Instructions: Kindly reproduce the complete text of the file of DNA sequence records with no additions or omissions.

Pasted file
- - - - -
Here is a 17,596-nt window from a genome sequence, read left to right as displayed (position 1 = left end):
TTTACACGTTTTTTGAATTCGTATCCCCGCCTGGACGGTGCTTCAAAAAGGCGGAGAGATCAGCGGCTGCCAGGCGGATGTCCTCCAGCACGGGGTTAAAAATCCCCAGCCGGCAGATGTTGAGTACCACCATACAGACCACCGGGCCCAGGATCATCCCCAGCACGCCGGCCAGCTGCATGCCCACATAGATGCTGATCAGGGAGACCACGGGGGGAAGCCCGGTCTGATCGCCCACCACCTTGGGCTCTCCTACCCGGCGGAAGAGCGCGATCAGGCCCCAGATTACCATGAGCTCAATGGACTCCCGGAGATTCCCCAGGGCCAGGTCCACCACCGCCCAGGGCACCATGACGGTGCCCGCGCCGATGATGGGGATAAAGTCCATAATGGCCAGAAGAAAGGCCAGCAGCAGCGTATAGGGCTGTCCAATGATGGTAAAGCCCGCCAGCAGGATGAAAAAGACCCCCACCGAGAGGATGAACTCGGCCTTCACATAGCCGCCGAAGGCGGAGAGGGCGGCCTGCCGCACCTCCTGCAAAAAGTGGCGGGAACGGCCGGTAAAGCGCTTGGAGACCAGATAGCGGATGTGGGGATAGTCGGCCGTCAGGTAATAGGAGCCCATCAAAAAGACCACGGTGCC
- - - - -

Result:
Here is a 17,596-nt window from a genome sequence, read left to right as displayed (position 1 = left end):
TTTACACGTTTTTTGAATTCGTATCCCCGCCTGGACGGTGCTTCAAAAAGGCGGAGAGATCAGCGGCTGCCAGGCGGATGTCCTCCAGCACGGGGTTAAAAATCCCCAGCCGGCAGATGTTGAGTACCACCATACAGACCACCGGGCCCAGGATCATCCCCAGCACGCCGGCCAGCTGCATGCCCACATAGATGCTGATCAGGGAGACCACGGGGGGAAGCCCGGTCTGATCGCCCACCACCTTGGGCTCTCCTACCCGGCGGAAGAGCGCGATCAGGCCCCAGATTACCATGAGCTCAATGGACTCCCGGAGATTCCCCAGGGCCAGGTCCACCACCGCCCAGGGCACCATGACGGTGCCCGCGCCGATGATGGGGATAAAGTCCATAATGGCCAGAAGAAAGGCCAGCAGCAGCGTATAGGGCTGTCCAATGATGGTAAAGCCCGCCAGCAGGATGAAAAAGACCCCCACCGAGAGGATGAACTCGGCCTTCACATAGCCGCCGAAGGCGGAGAGGGCGGCCTGCCGCACCTCCTGCAAAAAGTGGCGGGAACGGCCGGTAAAGCGCTTGGAGACCAGATAGCGGATGTGGGGATAGTCGGCCGTCAGGTAATAGGAGCCCATCAAAAAGACCACGGTGCC